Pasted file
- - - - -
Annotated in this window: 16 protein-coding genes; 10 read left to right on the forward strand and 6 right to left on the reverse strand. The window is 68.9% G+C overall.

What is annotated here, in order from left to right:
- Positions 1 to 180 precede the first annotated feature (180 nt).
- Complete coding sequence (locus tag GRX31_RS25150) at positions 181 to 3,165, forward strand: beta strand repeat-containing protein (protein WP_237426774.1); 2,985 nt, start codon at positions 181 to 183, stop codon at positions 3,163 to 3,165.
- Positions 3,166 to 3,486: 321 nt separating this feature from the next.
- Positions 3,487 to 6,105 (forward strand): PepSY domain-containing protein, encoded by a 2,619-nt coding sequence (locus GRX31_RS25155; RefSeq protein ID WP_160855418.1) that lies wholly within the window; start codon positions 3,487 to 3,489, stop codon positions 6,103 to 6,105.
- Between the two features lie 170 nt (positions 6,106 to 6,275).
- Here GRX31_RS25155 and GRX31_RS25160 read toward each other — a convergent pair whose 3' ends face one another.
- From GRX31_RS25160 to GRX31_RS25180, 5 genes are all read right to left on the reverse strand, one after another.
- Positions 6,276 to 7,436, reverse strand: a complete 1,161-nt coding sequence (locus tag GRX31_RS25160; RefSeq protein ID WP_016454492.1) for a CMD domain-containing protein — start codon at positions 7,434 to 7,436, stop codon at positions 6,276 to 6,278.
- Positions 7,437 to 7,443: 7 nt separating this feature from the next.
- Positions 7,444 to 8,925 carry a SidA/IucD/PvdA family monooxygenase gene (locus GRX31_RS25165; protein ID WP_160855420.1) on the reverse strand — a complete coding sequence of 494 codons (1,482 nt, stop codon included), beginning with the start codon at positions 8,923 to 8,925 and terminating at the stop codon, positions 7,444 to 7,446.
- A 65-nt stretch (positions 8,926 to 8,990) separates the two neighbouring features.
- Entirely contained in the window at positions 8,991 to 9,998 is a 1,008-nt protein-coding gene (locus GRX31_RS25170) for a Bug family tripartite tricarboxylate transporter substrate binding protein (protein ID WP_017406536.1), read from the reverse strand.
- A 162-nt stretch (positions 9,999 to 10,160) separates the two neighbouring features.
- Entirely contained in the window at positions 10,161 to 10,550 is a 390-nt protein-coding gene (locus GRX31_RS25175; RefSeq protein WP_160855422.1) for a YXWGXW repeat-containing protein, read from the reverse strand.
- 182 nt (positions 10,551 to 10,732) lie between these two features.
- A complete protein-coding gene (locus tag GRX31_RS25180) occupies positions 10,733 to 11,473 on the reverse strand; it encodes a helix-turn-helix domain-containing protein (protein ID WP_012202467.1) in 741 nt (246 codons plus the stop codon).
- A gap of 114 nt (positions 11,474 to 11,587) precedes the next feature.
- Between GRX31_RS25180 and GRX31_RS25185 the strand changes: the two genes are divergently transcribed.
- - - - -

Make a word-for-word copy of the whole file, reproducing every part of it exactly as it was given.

Annotated in this window: 16 protein-coding genes; 10 read left to right on the forward strand and 6 right to left on the reverse strand. The window is 68.9% G+C overall.

What is annotated here, in order from left to right:
- Positions 1 to 180 precede the first annotated feature (180 nt).
- Complete coding sequence (locus tag GRX31_RS25150) at positions 181 to 3,165, forward strand: beta strand repeat-containing protein (protein WP_237426774.1); 2,985 nt, start codon at positions 181 to 183, stop codon at positions 3,163 to 3,165.
- Positions 3,166 to 3,486: 321 nt separating this feature from the next.
- Positions 3,487 to 6,105 (forward strand): PepSY domain-containing protein, encoded by a 2,619-nt coding sequence (locus GRX31_RS25155; RefSeq protein ID WP_160855418.1) that lies wholly within the window; start codon positions 3,487 to 3,489, stop codon positions 6,103 to 6,105.
- Between the two features lie 170 nt (positions 6,106 to 6,275).
- Here GRX31_RS25155 and GRX31_RS25160 read toward each other — a convergent pair whose 3' ends face one another.
- From GRX31_RS25160 to GRX31_RS25180, 5 genes are all read right to left on the reverse strand, one after another.
- Positions 6,276 to 7,436, reverse strand: a complete 1,161-nt coding sequence (locus tag GRX31_RS25160; RefSeq protein ID WP_016454492.1) for a CMD domain-containing protein — start codon at positions 7,434 to 7,436, stop codon at positions 6,276 to 6,278.
- Positions 7,437 to 7,443: 7 nt separating this feature from the next.
- Positions 7,444 to 8,925 carry a SidA/IucD/PvdA family monooxygenase gene (locus GRX31_RS25165; protein ID WP_160855420.1) on the reverse strand — a complete coding sequence of 494 codons (1,482 nt, stop codon included), beginning with the start codon at positions 8,923 to 8,925 and terminating at the stop codon, positions 7,444 to 7,446.
- A 65-nt stretch (positions 8,926 to 8,990) separates the two neighbouring features.
- Entirely contained in the window at positions 8,991 to 9,998 is a 1,008-nt protein-coding gene (locus GRX31_RS25170) for a Bug family tripartite tricarboxylate transporter substrate binding protein (protein ID WP_017406536.1), read from the reverse strand.
- A 162-nt stretch (positions 9,999 to 10,160) separates the two neighbouring features.
- Entirely contained in the window at positions 10,161 to 10,550 is a 390-nt protein-coding gene (locus GRX31_RS25175; RefSeq protein WP_160855422.1) for a YXWGXW repeat-containing protein, read from the reverse strand.
- 182 nt (positions 10,551 to 10,732) lie between these two features.
- A complete protein-coding gene (locus tag GRX31_RS25180) occupies positions 10,733 to 11,473 on the reverse strand; it encodes a helix-turn-helix domain-containing protein (protein ID WP_012202467.1) in 741 nt (246 codons plus the stop codon).
- A gap of 114 nt (positions 11,474 to 11,587) precedes the next feature.
- Between GRX31_RS25180 and GRX31_RS25185 the strand changes: the two genes are divergently transcribed.